For some applications, a free trial could essentially give away all the value of the solution. If it's a solution that helps manage a task done once per year, for example arrange the annual user group conference, why would the prospect actually pay for the solution once that task is done?

Does a free trial really show the value?

Consider whether the free trialer will truly see the full benefit of your solution during the course of the free trial. If you're helping them manage a process that takes 6 months, for example, the trialer might not see much value in a 30-day free trial.

Just because a trial is free doesn't mean that the prospective customer will put in the time to learn how to use it. In fact, if it's not immediately obvious how to use your solution, a free trial might actually deter prospects from buying it. "Free" does not compensate for a poor product that's difficult to learn. (See "If it's hard to use, it's hard to sell")

"Free" might not really matter

A trial might show prospects the solution's features and functions for free, but it won't necessarily address concerns about security, reliability, deployment, and integration. For buyers within large enterprises, these other issues may be more important than price.

Alternatives to a free trial

Before you automatically opt for a free trial, think about alternatives:
  • A "sandbox" demo would allow the prospective customer to work with the software in a controlled environment. It might provide access to all functionality or it might limit the user to certain features. For example, it might not allow printing or emailing reports.
  • Videos could be used to show off the key features of the solution, explain how it would be valuable to the prospect, and demonstrate how easy it is to use.
  • A money back guarantee would allow someone to purchase the solution and, if they are not satisfied, cancel their subscription after some period of time to get their money back.
  • A no-obligation contract would allow a paying customer to cancel their subscription at any time without penalty. They are under no long term commitment.

With these alternatives, prospective customers can get some experience with your solution. And you might avoid some of the downsides of a free trial.

Creative Commons License

This work by Peter Cohen, SaaS Marketing Strategy Advisors is licensed under a Creative Commons Attribution 3.0 Unported License.

Saturday, January 7, 2012

SaaS solutions for business are not an impulse buy

I don't know who first thought to put gum, candy and Slim Jims next to the checkout aisle, but it was a stroke of genius. While I'm standing there waiting to unload my shopping cart is the perfect time to tempt me to toss in a few inexpensive items that aren't on my list. I give in to the impulse.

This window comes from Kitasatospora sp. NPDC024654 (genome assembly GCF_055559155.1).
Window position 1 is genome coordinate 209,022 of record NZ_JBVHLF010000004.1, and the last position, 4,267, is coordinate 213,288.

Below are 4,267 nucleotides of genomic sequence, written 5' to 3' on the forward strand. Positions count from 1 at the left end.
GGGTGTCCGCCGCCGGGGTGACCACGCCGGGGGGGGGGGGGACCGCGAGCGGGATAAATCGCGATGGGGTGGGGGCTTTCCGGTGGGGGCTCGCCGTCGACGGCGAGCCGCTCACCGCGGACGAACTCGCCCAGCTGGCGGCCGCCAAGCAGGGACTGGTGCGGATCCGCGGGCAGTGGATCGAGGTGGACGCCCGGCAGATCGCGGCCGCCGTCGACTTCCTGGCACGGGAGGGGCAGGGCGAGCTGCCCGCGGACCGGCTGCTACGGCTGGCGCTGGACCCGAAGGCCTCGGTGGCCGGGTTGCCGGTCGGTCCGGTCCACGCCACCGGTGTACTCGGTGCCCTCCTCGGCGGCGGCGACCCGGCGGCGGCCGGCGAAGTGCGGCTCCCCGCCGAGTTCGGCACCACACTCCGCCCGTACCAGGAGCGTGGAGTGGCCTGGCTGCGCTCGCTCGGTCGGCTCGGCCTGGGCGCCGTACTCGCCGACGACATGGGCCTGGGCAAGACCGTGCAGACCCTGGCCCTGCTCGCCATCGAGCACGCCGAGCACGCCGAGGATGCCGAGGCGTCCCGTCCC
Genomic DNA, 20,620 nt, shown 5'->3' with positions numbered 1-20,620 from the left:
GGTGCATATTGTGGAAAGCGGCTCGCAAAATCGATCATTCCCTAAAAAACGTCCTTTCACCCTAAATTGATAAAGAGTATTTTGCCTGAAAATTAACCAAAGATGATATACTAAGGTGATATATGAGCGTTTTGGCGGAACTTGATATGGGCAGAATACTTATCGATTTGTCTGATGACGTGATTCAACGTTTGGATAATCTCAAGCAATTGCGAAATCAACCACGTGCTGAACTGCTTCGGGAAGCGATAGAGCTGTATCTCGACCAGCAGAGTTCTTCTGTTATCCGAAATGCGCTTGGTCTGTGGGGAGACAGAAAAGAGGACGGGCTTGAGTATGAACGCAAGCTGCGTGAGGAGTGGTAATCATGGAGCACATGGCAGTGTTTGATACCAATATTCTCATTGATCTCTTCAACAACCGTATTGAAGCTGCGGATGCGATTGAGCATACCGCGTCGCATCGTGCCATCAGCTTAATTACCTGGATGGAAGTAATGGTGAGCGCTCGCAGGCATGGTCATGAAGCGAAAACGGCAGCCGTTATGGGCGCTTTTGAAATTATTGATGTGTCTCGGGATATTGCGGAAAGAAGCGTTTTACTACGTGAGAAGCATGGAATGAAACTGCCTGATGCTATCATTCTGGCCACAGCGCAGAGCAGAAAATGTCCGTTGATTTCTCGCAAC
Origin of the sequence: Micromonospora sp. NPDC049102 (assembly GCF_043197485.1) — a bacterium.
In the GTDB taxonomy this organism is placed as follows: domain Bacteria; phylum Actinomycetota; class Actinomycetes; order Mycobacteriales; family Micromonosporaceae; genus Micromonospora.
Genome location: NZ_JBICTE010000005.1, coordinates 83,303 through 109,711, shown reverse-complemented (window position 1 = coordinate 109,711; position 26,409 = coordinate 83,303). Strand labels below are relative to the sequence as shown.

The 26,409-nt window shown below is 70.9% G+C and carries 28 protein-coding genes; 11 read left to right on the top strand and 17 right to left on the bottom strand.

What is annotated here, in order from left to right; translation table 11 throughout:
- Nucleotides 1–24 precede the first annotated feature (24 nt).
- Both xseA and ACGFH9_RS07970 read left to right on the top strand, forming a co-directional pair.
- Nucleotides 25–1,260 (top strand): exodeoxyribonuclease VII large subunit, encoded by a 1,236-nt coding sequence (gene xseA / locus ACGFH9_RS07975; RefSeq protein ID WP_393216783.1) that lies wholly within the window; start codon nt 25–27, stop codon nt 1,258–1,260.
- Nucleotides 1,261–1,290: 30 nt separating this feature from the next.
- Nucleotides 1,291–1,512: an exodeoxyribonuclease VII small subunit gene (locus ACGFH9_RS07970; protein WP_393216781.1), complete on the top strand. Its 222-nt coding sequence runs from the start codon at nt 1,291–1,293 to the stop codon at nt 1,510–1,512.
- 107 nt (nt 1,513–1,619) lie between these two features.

Software-as-a service (SaaS) solutions for businesses are not gum, candy or Slim Jims. People do not buy them on impulse.

Most business software is bought after careful consideration. Sometimes it requires input from several decision-makers. Even buying a relatively inexpensive SaaS solution - if it's important to the business - usually takes time and follows a deliberate evaluation process.

A long term purchase process requires a long term sales & marketing process

Your marketing and sales process should match this deliberate evaluation process. If it requires several weeks or months to make a purchase decision, build a customer acquisition process that extends over several weeks or months. If a decision requires buy-in from people in several roles, build a process that reaches people in each of those roles.

Who hasn't heard a story like this? A gung-ho marketing team posts a compelling white paper on its web site. Dozens download the paper daily, providing their email address to do so. The happy marketers call those email addresses "leads" and shove them off to sales folks.

The overwhelmed sales people sort through this pile - gmail addresses and all - desperately trying to find a speck of gold among the dross. Good luck with that.

Getting from "downloader" to buyer is not a one-step process

A lot of these white paper downloaders probably are prospective customers... but not yet. They're still at the front-end of their decision-making process, just getting familiar with the options available to them. They have a long way to go before they're legitimate leads or qualified opportunities.

Next step for the "downloader" might be to look at the experience of others with this product and with alternatives. They'll want to hear customer stories. Then they may need to go through a technical assessment to answer questions about security and reliability. Next perhaps they'll download a trial or work with a freemium version if one's available. And after that... well you get the idea.

Don't waste expensive sales talent

Marketers should build a nurturing process that keeps prospects engaged and committed throughout this entire, multi-step process. Emails, webinars, white papers, blogging, customer stories or events might all be part of the program. Try some out and see what works best for you.

Be careful not to push the names of prospective customers over to sales executives too quickly. You don't want expensive sales people to do all the work to move "downloaders" into "qualified leads." You'll have a tough time keeping your customer acquisition costs under control, and you'll end up with an ugly finger-pointing marketing vs. sales battle. Who has the time or stomach for that?

Creative Commons License

This work by Peter Cohen, SaaS Marketing Strategy Advisors is licensed under a Creative Commons Attribution 3.0 Unported License.